The RBI assigns companies that have received LO approval a Unique Identification Number (UIN) that is used during the LO establishment process. Companies with LO approvals should plan to obtain a Permanent Account Number (PAN) from the Income Tax Department at this time.

The LO must file a Form 44 at the Registrar of Companies (RoC) within 30 days of establishment. LOs can file the Form 44 online through the Ministry of Corporate Affair (MCA) online portal. The Form 44 requires the following support documentation:

  • A MoA and AoA in English;
  • The full address of the parent company’s primary foreign place of business;
  • Name and address of the LO in India;
  • A list of the LO’s directors;
  • Name and address of the LO’s India-based representative.

Beyond these immediate requirements, LOs must file an Annual Activity Certificate (AAC) prepared by a chartered accountant and an audited balance sheet to the RBI on or before September 30. This AAC must verify that the LO’s activities are compliant with the RBI guidelines for LOs.

LOs must also file a copy of the AAC with the Income Tax Department; the Income Tax Department requires the AAC copy within 60 days of the end of the financial year. The Income Tax Department requires LOs to submit audited financial statements, including receipt and payment accounts, along with the AAC copy.

This AAC copy should be addressed to the Director General of Income Tax, International Taxation in New Delhi. LOs must also notify the Director General of Income Tax, International Taxation if and when authorities grant an extension on the initial three years of permission for an LO.

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The Long Game

Many companies in Asia have used the equivalent of a LO as a foothold before becoming a wholly foreign owned enterprise (WFOE). This is particularly the case in China, where Dezan Shira & Associates founder and Chairman Chris Devonshire-Ellis has noted that “the process of allowing foreign investors to use the equivalent of an LO – a representative office – worked well over many years, with thousands of ROs over time converting to capitalized wholly foreign owned enterprises committed to paying profits tax”. Although LOs endure some tighter regulations in India, LOs remain a low risk opportunity for foreign business interests to test their viability in the Indian market.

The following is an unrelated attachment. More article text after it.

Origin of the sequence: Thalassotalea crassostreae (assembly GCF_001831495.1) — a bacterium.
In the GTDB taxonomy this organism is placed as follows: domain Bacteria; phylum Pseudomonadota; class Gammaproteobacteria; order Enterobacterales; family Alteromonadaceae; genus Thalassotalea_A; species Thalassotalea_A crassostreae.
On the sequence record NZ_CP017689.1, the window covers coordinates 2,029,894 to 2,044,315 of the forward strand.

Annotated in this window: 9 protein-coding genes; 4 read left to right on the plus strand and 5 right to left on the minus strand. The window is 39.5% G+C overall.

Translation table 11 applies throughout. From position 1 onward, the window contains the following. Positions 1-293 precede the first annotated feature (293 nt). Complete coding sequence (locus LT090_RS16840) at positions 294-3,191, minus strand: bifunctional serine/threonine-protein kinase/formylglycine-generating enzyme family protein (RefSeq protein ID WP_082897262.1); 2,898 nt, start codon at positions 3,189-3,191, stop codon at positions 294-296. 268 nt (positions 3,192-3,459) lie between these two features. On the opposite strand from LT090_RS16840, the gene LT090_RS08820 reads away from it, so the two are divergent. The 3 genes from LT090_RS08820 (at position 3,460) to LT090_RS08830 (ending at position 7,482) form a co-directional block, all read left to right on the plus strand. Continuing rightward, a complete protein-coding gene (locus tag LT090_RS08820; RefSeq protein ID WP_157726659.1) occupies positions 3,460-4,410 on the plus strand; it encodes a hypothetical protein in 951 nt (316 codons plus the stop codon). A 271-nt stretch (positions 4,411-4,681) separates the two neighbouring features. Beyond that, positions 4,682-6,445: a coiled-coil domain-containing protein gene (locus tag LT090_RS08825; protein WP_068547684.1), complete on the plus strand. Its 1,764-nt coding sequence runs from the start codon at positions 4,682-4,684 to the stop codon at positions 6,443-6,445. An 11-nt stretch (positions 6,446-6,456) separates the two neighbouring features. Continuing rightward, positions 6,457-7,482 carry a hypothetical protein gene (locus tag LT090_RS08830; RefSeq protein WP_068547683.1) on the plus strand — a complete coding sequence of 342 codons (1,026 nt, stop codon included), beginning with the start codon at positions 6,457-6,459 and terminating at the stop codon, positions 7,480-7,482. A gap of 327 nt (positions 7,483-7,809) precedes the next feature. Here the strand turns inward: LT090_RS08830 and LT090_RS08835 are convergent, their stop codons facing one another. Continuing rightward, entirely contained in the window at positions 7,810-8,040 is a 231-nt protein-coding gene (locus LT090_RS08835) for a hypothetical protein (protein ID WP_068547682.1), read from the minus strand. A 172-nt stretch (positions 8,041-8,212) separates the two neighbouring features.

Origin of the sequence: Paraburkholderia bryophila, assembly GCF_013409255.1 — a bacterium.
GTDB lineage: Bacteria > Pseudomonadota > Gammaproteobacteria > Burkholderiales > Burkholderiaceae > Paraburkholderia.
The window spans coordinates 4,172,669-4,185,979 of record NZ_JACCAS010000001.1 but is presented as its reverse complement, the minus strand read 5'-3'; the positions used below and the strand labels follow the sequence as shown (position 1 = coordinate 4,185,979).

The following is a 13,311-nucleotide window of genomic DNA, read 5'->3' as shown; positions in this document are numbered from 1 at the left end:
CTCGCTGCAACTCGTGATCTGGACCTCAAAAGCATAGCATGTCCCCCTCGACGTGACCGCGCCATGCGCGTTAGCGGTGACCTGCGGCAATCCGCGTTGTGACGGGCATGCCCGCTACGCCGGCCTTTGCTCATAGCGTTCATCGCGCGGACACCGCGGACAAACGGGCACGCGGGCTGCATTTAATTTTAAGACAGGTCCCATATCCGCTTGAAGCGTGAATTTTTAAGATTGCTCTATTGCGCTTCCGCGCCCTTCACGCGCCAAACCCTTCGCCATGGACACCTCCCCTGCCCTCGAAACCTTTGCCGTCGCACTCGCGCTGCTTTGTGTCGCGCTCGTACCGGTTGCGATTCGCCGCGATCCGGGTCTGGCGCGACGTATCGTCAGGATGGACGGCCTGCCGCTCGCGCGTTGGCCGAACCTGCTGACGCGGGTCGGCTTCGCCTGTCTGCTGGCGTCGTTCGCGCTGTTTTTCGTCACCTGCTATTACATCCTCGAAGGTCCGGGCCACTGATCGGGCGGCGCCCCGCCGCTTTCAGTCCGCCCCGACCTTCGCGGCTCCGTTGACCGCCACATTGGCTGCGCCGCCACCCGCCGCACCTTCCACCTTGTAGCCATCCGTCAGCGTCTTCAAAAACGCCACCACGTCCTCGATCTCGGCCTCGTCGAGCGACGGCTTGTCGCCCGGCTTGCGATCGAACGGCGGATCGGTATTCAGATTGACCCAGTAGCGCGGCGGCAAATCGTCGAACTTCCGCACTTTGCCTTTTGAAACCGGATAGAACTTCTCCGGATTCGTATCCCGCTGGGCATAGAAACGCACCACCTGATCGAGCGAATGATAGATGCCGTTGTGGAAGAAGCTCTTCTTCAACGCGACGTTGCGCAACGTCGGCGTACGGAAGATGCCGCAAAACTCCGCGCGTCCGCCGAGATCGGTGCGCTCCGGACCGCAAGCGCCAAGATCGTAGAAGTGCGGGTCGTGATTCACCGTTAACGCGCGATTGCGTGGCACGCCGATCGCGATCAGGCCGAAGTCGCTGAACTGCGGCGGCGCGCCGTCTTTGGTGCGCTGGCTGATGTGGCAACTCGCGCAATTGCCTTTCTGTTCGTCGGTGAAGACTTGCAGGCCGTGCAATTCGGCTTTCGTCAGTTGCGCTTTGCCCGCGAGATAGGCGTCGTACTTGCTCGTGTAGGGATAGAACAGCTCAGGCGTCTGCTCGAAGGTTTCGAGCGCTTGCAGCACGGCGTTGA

About Us

Asia Briefing Ltd. is a subsidiary of Dezan Shira & Associates. Dezan Shira is a specialist foreign direct investment practice, providing corporate establishment, business advisory, tax advisory and compliance, accounting, payroll, due diligence and financial review services to multinationals investing in China, Hong Kong, India, Vietnam, Singapore and the rest of ASEAN. For further information, please email india@dezshira.com or visit www.dezshira.com.

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  1. […] has detailed how ROs function across different Asian markets, including in China, Vietnam, and India. In this article, we examine representative offices in […]